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Now upon the sands the sun
Beats in waves of silence.
The Greeks are gone,
To leave the daylight smoking in the ruins.
Upon the plain, a single dog stands sovereign.
Now upon the plains of Troy,
The wasp holds tenancy,
And dung on dung the beetle stirs to work.
Rock, dog, ashes, wasp and sun -
And so much carrion plunder
A stick would take three shakes to sum its total.
The Trojan dead unburied in the sun.
A season's rains will rack their joints apart,
Then the earth will open like a veteran whore
And take them under, pregnant in reverse:
Great flesh digesting lesser flesh, unnaming names,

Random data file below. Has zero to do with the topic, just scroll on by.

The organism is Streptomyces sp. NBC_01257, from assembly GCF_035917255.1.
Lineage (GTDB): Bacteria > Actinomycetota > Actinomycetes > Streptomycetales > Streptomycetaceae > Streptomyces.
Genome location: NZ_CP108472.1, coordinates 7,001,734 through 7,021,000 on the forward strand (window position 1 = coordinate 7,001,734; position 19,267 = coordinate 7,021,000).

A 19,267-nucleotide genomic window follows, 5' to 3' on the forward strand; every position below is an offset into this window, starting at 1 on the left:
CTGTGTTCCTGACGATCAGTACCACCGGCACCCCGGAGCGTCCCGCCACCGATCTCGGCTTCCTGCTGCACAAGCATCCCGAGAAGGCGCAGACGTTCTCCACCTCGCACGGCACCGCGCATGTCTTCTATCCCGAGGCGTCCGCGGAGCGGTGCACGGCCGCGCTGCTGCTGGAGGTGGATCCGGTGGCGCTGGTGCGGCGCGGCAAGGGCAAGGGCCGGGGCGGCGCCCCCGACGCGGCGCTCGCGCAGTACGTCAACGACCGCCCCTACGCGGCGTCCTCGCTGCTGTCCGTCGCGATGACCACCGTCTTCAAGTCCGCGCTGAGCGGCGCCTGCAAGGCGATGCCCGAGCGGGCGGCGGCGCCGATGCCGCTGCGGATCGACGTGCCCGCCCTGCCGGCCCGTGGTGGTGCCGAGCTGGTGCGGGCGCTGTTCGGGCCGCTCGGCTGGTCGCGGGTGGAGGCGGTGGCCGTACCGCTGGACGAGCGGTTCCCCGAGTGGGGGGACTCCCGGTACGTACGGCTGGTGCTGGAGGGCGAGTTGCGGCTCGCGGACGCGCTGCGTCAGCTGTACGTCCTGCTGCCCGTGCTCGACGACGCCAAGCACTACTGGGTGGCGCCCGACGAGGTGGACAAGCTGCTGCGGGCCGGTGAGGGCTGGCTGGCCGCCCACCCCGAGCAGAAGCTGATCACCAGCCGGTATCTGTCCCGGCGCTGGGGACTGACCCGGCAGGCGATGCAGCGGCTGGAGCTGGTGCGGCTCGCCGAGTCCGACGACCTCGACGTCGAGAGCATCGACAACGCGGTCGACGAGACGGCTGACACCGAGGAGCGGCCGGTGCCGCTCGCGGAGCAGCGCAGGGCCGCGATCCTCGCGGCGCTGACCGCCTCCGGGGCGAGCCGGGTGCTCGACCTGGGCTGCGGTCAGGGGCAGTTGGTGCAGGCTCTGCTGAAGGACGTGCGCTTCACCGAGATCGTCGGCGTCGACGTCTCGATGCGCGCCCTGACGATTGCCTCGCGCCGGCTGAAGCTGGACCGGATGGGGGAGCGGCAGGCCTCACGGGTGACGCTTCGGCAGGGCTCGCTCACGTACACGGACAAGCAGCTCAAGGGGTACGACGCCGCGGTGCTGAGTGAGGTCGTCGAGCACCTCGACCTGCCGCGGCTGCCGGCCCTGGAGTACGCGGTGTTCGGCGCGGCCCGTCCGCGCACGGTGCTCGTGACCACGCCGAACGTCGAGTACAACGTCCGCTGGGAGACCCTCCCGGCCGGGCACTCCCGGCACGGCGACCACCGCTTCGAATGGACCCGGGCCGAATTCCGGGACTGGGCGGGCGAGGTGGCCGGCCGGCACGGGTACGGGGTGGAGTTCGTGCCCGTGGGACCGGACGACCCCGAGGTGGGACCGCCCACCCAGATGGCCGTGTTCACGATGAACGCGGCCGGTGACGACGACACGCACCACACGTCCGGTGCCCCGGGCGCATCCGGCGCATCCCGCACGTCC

Unbirthing dynasties, devolving
Heart, lung, bones, brain and belly
To coarser dust of earth, and common clay.
But that is later.
Now is now.
From Ida out to Samothrace the plunging light
Pours down in bright ignition and excites
The shore, the plain, the city and the sea.
Lit by lucidities of Asian light,
Armor gleams as black and red make war,
As heroes rend and tear, and pull down pain,
In reek of cinnamon gas and silence screaming.
Knowing no better.
Knowing no better.
Locked in the circus of a horseshoe stamping,
The ants contend, make war,
For the ninetieth part of a broken sparrow,
For the shreds of a fallen wing.

Copyright © 2003 Hugh Cook

Picture of front cover of ARC OF LIGHT poetry collection by Hugh Cook.

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